Summer school isn’t a last chance for students needing to pass a class; it’s about achievement.
“There’s a stigma about summer school that’s not really accurate,” said Erik Shuey, South-Western City Schools’ executive director of secondary education and athletics.
Most of the approximately 150 students who participated in the district’s 2019 summer-school program were taking their chosen class for the first time, he said.
“In a lot of cases, students are taking a class during the summer to free up their schedule for the regular school year so they can fit in college credit courses or other classes they want to take,” Shuey said.
Students who are repeating a class during summer school aren’t always enrolled because they didn’t earn the class credit.
“We’ll have students who weren’t able to finish the class because of a medical issue, or they moved out of the district for awhile then came back,” Shuey said.
Twenty-eight South-Western students qualified to participate in the summer graduation ceremony held Aug. 15 at Central Crossing High School.
Of those, 26 were seniors who took a summer class to earn enough credits to graduate as a member of the class of 2019, Shuey said.
Their achievement is a triumph, he said.
“Each of them had to persevere, to overcome an obstacle in order to graduate,” he said. “That’s something that’s going to help them as they go through life and face different challenges.”
Two students accepting diplomas Aug. 15 were graduating early and took courses over the summer so they could get their high school diploma a year ahead of schedule, Shuey said.
The summer commencement is no different from the larger ceremonies held for each high school in June, Shuey said.
“The students wear cap and gowns, there’s a commencement speaker, the school board and all the high school administrators are on stage and they have the chance to walk across the stage and get their diploma,” Shuey said.
“There’s an intimacy to the summer ceremony that’s really special,” he said, “and I think knowing the obstacles some of the students had to overcome to be there gives it a special meaning for the students and their families.”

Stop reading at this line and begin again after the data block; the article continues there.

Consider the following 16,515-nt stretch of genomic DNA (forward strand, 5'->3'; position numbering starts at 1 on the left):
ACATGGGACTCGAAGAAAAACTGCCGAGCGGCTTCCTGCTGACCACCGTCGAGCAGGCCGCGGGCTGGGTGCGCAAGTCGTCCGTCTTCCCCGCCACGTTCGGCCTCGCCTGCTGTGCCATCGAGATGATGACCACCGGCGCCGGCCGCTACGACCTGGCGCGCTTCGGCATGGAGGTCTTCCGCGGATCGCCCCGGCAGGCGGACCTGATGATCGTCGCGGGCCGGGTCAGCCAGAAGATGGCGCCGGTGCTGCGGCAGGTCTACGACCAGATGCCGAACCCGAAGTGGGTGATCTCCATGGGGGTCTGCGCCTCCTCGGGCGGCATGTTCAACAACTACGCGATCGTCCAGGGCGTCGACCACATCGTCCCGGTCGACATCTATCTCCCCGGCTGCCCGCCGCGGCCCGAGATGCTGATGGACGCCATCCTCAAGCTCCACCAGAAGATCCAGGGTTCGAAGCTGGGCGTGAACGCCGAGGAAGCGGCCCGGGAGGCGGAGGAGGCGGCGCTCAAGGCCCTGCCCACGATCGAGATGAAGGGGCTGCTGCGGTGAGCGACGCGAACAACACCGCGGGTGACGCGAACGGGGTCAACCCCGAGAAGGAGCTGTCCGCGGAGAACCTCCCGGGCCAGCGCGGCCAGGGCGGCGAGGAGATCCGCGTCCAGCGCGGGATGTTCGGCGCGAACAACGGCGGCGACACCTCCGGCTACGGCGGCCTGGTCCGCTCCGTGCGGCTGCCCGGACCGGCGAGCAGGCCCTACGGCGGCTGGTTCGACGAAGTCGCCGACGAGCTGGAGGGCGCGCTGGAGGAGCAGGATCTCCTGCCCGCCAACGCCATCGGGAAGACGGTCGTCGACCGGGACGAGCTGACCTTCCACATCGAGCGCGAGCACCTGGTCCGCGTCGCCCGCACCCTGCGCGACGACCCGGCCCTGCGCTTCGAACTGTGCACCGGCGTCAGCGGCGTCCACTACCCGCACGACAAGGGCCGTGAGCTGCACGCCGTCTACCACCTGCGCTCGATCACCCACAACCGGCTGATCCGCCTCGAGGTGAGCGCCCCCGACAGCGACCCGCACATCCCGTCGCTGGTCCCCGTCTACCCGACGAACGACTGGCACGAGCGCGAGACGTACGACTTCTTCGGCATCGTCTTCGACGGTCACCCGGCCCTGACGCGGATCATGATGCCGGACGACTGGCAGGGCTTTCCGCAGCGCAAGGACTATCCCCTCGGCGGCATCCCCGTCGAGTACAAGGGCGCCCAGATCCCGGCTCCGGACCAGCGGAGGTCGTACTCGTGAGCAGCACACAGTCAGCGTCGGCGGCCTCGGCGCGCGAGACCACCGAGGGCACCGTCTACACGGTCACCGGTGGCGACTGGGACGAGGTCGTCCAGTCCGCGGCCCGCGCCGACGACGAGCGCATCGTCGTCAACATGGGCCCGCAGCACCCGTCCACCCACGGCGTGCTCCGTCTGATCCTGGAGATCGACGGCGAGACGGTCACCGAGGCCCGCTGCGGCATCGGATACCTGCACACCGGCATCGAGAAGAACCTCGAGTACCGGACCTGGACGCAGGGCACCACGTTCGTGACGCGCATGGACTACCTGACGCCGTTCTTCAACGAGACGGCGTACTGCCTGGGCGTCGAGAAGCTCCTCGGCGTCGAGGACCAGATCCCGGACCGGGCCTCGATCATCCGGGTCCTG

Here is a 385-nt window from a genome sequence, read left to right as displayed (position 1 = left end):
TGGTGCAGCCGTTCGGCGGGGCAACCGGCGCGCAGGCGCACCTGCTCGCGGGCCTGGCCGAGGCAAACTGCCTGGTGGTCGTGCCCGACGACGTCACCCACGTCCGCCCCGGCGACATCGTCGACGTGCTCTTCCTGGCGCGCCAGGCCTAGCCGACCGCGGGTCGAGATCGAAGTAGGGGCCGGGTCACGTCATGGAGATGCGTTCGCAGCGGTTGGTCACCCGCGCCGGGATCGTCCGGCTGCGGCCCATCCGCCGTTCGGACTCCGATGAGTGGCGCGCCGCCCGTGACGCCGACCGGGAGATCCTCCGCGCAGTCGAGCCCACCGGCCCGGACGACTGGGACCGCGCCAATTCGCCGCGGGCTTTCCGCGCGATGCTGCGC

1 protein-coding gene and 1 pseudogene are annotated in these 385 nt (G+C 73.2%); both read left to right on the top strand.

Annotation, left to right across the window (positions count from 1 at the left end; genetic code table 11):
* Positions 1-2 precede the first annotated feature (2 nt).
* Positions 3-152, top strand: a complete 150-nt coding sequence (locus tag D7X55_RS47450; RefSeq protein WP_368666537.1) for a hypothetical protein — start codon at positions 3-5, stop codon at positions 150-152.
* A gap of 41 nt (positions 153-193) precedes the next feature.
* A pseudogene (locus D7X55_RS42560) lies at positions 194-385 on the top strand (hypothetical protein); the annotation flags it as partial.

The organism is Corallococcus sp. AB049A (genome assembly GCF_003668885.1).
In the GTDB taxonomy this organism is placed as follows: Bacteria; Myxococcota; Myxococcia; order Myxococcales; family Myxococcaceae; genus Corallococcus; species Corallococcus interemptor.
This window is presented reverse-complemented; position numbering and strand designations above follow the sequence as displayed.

Each year, the summer- school program is developed to meet the needs of the students who have registered, Shuey said.
This year’s program was held for 4 1/2 hours weekdays from June 10-28 at Central Crossing.
Thirteen teachers led classes in English 1-4, physical science, biology, algebra I and II, geometry, modern world history, art history, physical education, health and American government.
Students could take only one course each and could take only physical education, health and government for first-time credit, Shuey said. All others were available for credit recovery.
Some district students choose to take courses during the summer through the Virtual Learning Academy, an online program offered by the Jefferson County Educational Service Center in Steubenville, he said.
VLA courses are available year-round, Shuey said.
In July, South-Western also offered a week-long program that provided instruction and intervention for students looking to pass an end-of-course state test, he said.
About 30 students participated in the program, including four students who are past high school age but needed to pass at least one component of the old Ohio Graduation Test, Shuey said.
Many of the students participating were freshmen or sophomores wanting to give themselves more time and chances to pass state tests, he said.
The students who received their diplomas Aug. 15 included Seth Wilks, a senior at Central Crossing.
Wilks took an English class during the summer to earn the last credit he needed to graduate.
“There was probably more pressure than a regular class, because this was the last chance for me to be able to graduate with the senior class,” he said.
Getting his diploma “feels like a real accomplishment,” Wilks said. “It’s an accomplishment knowing you were able to get it done on time. It feels good.”
Wilks took part in the welding program at the South-Western Career Academy, and is interested in a career in the welding field.
“I like working with my hands on a project, and there’s something peaceful and almost serene when you’re using the machines,” he said. “The white noise kind of blocks everything else out and makes me feel calm and relaxed.”
Walter Pablo-Rodriguez earned his diploma a year ahead of schedule. The Westland High School junior took an English class through the VLA during the summer to complete his high school credits.
“I wanted to finish early so I could go to work at my dad’s framing-contracting business,” he said. “I decided I wanted to get school done and go to work.
“It took a lot of hard work, but I’m really happy to be finished with school,” Pablo-Rodriguez said.